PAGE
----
Whilst the geometry of the horn represents the molecules of dna, it gave the painting its dynamic aspect. From that moment, dna molecules, in the form of the rhinoceros horn, begin to appear in Dalí’s work.
In 1954, Dalí created ‘Portrait of Gala with Rhinocerotic Symptoms’ where the image fragments and seem to shatter. Rhinoceros horns are clearly visible in his works from the 1950s onwards, we note their presence also in some works during the 1920s and 30s. The painting “Self Portrait with the Neck Of Raphael ” (1921) and “Persistence of memory”, both have forms that remind us of rhinoceros horns. In his book “Diary of a genius, Dalí writes: “
The same horns are already found in my paintings of soft clocks [...] are "soft" horns that mark the exact time [...] rhino horns that come off and allude to the constant dematerialization of this element, which it increasingly transforms my work into a distinctly mystical element
In the painting “Self Portrait with the Neck Of Raphael”, Dalí creates his own self portrait which is influenced by his obsession with the rhinoceros. The rhino horn in this artwork is apollonian.
According to Dalí. ,”.
Raphael painted through the study of the composition in cubes and cylinders, and these shapes were similar to the logarithmic curvatures identified in the rhinoceros horns
In 1958 Mike Wallace interviewed Dalí, and he recounted. ‘the logarithmic curve in the horns of rhinoceros is a symbol of chastity, one of the most powerful symbols of modern times’.
Dalí was so obsessed with the rhinoceros, he said he wanted a statue made of himself in rhinoceros form’(I want my statue to be a cosmic rhinoceros, and his behind should contain, not the usual granulations, but a sunflower divided in two with a small cauliflower inside)
The obsession he had, not only was apparent through his art, and film, the cosmic animal featured in every part of his life. With the size of an elephant and the armor that resembles that of the turtle; the rhinoceros became the protagonist of a series of important photomontages made by Dalí and Philippe Halsman (1956). Dalí held in a conference in Paris in 1955 on the subject of Vermeer's painting and the Rhinoceros; illustrated in numerous works made on paper.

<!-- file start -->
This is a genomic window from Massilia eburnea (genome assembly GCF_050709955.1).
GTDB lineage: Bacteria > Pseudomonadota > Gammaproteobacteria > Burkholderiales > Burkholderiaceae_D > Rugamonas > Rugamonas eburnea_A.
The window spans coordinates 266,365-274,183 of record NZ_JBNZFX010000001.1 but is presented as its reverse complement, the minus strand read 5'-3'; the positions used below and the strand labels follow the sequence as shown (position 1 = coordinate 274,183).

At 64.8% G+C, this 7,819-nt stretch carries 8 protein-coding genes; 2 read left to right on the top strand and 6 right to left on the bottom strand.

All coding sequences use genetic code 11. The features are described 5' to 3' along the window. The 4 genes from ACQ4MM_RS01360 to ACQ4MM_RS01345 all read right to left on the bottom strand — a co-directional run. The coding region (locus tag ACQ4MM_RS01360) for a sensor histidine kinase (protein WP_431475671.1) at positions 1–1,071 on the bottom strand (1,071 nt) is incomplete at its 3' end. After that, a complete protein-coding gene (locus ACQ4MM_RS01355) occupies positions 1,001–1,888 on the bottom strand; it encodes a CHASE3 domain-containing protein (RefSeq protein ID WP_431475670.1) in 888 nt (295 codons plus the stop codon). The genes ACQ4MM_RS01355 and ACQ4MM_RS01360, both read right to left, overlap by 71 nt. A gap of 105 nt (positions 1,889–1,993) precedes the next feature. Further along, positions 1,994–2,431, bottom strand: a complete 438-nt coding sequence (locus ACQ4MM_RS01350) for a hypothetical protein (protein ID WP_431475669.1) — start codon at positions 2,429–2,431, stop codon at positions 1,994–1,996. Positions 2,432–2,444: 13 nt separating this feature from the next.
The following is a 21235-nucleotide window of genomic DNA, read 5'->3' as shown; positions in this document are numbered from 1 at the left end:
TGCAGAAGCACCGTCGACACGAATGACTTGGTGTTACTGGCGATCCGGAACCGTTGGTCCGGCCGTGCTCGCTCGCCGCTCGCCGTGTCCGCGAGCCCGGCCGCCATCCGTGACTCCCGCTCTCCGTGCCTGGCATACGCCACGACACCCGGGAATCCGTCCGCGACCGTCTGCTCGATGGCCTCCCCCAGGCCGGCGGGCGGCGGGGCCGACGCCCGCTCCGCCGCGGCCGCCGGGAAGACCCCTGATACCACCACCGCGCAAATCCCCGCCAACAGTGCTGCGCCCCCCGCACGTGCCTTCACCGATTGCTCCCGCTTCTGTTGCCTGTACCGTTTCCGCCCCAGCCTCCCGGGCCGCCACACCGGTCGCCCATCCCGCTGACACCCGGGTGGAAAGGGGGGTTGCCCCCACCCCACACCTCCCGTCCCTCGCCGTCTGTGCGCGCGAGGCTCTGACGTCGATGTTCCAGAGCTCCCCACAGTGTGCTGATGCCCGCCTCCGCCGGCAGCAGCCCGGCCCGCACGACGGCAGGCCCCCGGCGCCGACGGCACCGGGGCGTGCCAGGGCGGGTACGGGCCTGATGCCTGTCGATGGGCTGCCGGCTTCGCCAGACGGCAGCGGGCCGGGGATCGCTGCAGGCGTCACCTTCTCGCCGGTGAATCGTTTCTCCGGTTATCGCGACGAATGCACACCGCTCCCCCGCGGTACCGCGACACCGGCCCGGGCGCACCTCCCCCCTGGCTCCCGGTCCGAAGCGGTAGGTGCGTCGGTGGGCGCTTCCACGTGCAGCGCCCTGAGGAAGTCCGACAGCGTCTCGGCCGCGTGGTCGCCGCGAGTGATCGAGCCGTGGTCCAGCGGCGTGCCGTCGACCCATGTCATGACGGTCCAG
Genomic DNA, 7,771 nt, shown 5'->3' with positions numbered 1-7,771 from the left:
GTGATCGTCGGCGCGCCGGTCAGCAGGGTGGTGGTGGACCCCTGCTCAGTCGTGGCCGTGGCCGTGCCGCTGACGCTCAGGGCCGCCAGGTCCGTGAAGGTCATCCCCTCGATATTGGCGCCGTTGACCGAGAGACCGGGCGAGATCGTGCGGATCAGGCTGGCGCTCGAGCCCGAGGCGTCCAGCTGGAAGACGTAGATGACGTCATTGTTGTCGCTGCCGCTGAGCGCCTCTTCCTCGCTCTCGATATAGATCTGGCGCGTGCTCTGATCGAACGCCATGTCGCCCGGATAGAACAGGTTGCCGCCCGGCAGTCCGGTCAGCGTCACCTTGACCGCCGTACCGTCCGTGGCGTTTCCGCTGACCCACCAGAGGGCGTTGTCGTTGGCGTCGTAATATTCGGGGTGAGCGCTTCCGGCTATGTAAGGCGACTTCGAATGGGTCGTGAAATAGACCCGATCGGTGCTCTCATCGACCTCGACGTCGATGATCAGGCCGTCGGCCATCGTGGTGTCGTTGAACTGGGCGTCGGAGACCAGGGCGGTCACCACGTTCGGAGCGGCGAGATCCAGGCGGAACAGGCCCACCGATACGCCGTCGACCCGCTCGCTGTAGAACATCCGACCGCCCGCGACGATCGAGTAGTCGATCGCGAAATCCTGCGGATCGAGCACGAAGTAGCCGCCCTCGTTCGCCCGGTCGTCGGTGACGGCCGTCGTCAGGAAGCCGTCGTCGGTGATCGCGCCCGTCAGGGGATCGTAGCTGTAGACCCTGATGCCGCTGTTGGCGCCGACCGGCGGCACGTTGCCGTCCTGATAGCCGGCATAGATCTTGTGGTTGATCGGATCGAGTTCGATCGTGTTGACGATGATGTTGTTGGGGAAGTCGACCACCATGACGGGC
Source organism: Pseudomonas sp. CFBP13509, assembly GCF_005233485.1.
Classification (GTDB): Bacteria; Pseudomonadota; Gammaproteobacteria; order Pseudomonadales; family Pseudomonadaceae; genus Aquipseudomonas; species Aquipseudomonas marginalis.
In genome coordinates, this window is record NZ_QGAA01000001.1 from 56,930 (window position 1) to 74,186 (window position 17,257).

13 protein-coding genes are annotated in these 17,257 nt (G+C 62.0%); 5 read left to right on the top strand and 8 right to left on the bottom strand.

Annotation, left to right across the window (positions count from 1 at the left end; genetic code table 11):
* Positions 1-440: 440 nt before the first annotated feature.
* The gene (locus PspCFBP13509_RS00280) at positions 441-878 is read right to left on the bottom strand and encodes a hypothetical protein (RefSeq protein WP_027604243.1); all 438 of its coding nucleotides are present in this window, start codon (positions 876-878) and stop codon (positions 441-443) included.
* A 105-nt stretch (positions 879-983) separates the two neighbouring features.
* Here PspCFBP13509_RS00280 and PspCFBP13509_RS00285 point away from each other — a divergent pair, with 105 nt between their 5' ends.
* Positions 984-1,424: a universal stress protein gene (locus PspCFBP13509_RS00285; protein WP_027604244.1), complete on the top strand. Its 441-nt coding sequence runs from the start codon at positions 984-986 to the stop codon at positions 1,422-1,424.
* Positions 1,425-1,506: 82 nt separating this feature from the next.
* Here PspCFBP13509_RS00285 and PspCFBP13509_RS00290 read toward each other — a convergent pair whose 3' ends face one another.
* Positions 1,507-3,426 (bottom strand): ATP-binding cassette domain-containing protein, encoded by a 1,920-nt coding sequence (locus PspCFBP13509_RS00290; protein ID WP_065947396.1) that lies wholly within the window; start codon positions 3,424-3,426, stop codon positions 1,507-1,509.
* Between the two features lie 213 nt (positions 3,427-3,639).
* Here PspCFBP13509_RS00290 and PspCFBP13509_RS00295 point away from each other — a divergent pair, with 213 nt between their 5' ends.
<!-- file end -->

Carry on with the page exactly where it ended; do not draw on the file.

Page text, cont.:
In 1955, during a conference at the Sorbonne, he presented the rhinoceros as an irrational animal, mystical, rich in surreal virtues, representative of Spain and its people, “Me, Salvador Dalí, who comes from Spain the most irrational and mystical country in the world”. (Diary of a Genius)
The rhinoceros therefore belongs to the surreal world and it is perhaps precisely for this reason that Dalí chose it to feature it in his art. The animal became the leitmotif of his delirium from the age of nine, he preserved, analyzed, and idealized it. "all my life I have not painted something so different as a rhinoceros horn ".
Also in sculpture, Dalí paid homage to the rhinoceros, considered it a "cosmic" animal, with the creation of the works "Rhinoceros Habille en Dentelles" (Rhinoceros Dressed in Lace) in 1956 and "Rhinoceros Cosmique" (Cosmic Rhinoceros) in 1950, produced in various sizes.
In both works, Dalí illustrated in three dimensions the rhinoceros as the symbol of strength and virility that manifests itself through the phallic element of the horn.
The presence of sea urchins, balanced on the backs of the animals, reminds Dalí's obsession with the contrast between "the hard and the soft". Dalí dressed the rhino in armor and, with this surrealist transformation, wished to bring this magnificent creature into a parallel and otherly world.
The two sculptures "Rhinoceros Habille en Dentelles" and "Rhinoceros Cosmique" are part of the Dalí Universe Collection, and are edited by Airaindor.
The monumental sculpture "Rhinoceros Cosmique" reaches a total height of four meters.
"The rhinoceros is the strong box of wisdom at the animal level, [...] more sculpted and worked than a bronze plate." (Les Passions Selon Dalí, L. Pauwels).